The Supreme Court and Judicial Elections
IF EVER THERE was a case that illustrated why electing judges is a bad idea, it is the one out of West Virginia that the U.S. Supreme Court is scheduled to hear this morning.
In 2002, Hugh Caperton and his business partners won a $50 million judgment against the A.T. Massey Coal Co. The chief executive of Massey, Don L. Blankenship, was outraged, and he vowed to appeal to the West Virginia Supreme Court of Appeals. But before the appeal was filed, Mr. Blankenship led a campaign to defeat a sitting West Virginia justice who he believed was unfair to business interests and too soft on crime; one ad campaign Mr. Blankenship helped to fund accused the sitting judge of freeing a child molester. Mr. Blankenship also directly donated or helped raise money for Brent Benjamin, who was running to unseat the incumbent judge. In total, Mr. Blankenship was responsible for some $3 million that found its way into the judicial race.
Mr. Benjamin prevailed and thus wound up as one of five justices hearing Massey's $50 million appeal. He was part of the 3-2 majority that overturned the verdict.
The U.S. Supreme Court is not being asked to judge the propriety of state judicial elections, although the sometimes seedy, often controversial nature of such events serves as the backdrop. The question before the justices is whether Mr. Caperton's rights to due process under the 14th Amendment were violated by Justice Benjamin's decision not to step aside from the Massey case.
Lawyers for Massey argue that Justice Benjamin had no obligation to recuse himself because he was not shown to have a real conflict or suffer from actual bias. They also note that the Supreme Court has never before required disqualification because of campaign spending.
In fact, the Supreme Court has previously ruled that recusal is required only if a judge is faced with presiding over a case in which he or she has a financial interest or, more rarely, in certain contempt proceedings that arise from a litigant's verbal assaults on that judge. Yet lawyers for Mr. Caperton argue that due process is also violated when a judge presides over the case of a litigant who played a pivotal role in getting that judge elected, thus creating an appearance or "probability of bias."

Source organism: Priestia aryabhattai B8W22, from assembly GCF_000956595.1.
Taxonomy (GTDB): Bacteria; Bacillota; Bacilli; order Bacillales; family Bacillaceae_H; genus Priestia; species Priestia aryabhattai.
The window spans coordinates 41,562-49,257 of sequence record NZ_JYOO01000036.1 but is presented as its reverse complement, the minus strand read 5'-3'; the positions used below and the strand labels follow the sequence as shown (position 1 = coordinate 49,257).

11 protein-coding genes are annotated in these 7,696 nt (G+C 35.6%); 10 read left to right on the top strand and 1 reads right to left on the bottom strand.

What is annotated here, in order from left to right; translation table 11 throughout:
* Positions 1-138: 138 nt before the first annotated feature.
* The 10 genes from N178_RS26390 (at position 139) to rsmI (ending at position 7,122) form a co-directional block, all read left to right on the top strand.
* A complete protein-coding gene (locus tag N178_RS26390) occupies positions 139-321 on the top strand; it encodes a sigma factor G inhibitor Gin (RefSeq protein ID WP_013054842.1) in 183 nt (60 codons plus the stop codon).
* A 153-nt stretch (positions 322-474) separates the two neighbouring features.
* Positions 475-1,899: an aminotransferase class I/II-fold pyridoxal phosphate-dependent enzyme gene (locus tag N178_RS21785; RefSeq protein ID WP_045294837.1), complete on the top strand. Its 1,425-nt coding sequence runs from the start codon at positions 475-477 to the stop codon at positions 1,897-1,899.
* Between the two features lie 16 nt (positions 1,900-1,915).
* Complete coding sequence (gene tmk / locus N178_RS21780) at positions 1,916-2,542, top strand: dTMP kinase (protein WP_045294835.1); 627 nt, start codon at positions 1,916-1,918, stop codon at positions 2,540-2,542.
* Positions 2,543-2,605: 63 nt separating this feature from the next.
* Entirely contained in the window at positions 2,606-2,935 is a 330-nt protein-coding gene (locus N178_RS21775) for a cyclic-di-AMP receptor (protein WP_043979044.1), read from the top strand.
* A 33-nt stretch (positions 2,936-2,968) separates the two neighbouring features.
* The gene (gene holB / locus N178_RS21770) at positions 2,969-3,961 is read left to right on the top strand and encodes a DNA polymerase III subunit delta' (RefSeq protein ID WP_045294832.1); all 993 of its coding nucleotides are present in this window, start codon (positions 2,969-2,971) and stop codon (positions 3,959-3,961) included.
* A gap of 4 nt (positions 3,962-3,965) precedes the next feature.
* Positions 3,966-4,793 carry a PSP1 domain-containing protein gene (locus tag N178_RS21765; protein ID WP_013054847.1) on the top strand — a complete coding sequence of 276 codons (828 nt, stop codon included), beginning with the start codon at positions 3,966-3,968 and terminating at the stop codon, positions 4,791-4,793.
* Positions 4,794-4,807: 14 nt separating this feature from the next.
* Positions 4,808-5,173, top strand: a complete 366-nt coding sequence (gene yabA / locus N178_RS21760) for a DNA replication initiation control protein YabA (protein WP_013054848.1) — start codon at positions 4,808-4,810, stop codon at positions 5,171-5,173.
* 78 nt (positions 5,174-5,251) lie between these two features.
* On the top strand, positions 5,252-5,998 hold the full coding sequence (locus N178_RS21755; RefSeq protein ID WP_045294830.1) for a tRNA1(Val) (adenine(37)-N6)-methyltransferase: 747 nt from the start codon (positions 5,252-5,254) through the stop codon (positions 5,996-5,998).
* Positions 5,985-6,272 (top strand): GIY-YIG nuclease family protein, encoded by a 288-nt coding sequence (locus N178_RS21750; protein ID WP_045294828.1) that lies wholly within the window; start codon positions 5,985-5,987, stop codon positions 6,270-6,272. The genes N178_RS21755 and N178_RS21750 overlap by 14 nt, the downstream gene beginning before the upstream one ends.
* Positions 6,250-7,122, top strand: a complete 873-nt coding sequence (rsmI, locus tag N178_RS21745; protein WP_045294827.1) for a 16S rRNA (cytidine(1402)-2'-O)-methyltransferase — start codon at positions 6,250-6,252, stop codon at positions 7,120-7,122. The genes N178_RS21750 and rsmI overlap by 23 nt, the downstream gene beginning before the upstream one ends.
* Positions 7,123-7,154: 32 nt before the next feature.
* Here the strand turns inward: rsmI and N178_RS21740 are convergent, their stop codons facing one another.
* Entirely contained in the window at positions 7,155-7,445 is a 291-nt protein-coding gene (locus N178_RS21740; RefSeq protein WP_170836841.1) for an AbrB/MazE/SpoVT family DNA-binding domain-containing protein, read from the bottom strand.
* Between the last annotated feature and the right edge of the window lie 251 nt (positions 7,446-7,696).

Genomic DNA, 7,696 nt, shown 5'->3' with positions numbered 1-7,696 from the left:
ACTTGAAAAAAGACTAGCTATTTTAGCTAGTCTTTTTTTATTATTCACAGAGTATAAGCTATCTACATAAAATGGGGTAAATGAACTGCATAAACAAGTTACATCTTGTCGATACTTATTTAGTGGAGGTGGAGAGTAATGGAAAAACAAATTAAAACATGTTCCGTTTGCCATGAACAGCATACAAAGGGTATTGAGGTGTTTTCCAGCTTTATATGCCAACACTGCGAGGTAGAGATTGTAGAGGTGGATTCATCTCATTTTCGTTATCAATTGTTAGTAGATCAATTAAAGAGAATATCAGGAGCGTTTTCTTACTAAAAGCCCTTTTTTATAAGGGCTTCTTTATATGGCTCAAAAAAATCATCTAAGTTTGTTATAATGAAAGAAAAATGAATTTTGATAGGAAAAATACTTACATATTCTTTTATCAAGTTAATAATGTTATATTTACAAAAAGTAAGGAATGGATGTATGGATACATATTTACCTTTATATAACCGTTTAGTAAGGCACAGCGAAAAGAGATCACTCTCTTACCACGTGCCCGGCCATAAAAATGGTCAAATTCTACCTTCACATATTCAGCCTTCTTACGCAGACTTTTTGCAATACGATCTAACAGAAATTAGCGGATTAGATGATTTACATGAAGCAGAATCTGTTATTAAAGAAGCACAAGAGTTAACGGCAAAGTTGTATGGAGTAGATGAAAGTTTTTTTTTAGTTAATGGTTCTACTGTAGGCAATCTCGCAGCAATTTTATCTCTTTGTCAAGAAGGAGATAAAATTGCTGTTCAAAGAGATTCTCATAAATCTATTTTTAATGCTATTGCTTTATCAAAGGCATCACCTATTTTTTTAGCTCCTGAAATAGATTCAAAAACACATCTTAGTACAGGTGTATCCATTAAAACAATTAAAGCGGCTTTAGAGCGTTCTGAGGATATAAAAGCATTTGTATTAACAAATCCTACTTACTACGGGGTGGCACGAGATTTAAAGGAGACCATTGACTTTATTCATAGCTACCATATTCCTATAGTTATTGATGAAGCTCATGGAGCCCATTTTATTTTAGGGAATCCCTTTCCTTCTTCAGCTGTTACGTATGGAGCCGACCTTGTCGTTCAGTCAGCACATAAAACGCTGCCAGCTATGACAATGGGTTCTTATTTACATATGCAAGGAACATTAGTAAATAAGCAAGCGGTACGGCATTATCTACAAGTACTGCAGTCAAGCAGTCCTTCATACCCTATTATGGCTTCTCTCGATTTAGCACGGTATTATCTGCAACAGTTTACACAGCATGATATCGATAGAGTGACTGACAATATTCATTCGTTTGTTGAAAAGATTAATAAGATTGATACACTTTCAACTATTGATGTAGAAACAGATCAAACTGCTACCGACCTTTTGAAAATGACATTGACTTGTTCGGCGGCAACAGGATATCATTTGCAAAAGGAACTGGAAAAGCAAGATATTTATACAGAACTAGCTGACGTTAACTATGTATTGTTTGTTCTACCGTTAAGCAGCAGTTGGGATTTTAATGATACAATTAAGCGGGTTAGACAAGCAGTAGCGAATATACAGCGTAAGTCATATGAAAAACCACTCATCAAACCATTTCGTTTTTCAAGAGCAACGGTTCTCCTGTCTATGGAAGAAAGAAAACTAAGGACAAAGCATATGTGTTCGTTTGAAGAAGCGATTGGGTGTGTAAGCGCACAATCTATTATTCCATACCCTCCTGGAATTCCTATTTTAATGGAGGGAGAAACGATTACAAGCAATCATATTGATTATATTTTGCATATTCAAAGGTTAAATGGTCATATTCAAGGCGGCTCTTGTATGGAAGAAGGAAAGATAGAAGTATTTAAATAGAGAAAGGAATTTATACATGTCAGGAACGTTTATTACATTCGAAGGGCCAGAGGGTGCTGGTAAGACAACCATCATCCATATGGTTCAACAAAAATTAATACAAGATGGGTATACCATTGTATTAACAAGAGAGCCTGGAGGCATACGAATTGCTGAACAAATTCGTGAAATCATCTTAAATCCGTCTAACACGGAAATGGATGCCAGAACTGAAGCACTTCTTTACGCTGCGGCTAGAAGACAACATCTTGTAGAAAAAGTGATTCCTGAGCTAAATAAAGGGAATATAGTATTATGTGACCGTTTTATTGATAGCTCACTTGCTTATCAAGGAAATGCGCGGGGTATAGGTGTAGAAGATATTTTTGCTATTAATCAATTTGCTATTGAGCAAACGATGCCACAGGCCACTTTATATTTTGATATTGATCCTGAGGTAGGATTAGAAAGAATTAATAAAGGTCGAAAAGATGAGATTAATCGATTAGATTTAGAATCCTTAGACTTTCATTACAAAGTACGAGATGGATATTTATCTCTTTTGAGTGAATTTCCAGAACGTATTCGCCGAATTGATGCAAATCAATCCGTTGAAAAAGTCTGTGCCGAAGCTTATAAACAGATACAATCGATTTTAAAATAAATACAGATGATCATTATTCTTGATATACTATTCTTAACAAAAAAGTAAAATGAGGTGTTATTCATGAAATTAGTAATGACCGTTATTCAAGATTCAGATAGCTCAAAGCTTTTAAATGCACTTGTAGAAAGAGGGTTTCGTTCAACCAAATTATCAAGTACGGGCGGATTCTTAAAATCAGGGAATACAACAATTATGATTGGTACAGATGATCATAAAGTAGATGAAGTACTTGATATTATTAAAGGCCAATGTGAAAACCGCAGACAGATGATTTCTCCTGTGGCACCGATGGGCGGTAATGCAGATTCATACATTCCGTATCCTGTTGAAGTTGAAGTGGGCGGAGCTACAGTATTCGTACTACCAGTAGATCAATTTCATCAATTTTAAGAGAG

As a matter of law, this is a more difficult case than it may appear. If the court rules that Mr. Caperton's rights were violated, it may soon find itself in a thicket of related cases involving possible conflicts of interest by judges. Maybe $3 million is obviously enough to create the appearance of a conflict, but what about $100,000? In an amicus brief, the Conference of Chief Justices suggested that the total sum of money and timing, among other factors, should be considered in determining recusals. That approach makes sense, but it would be only the beginning of the debate.
As a matter of practice, this is a lot easier. States should consider barring judges from considering cases involving litigants or lawyers who were directly or indirectly responsible for campaign contributions beyond a certain limit. More fundamental, states should consider abolishing judicial elections in favor of an appointment system that distances jurists from politics and fundraising.
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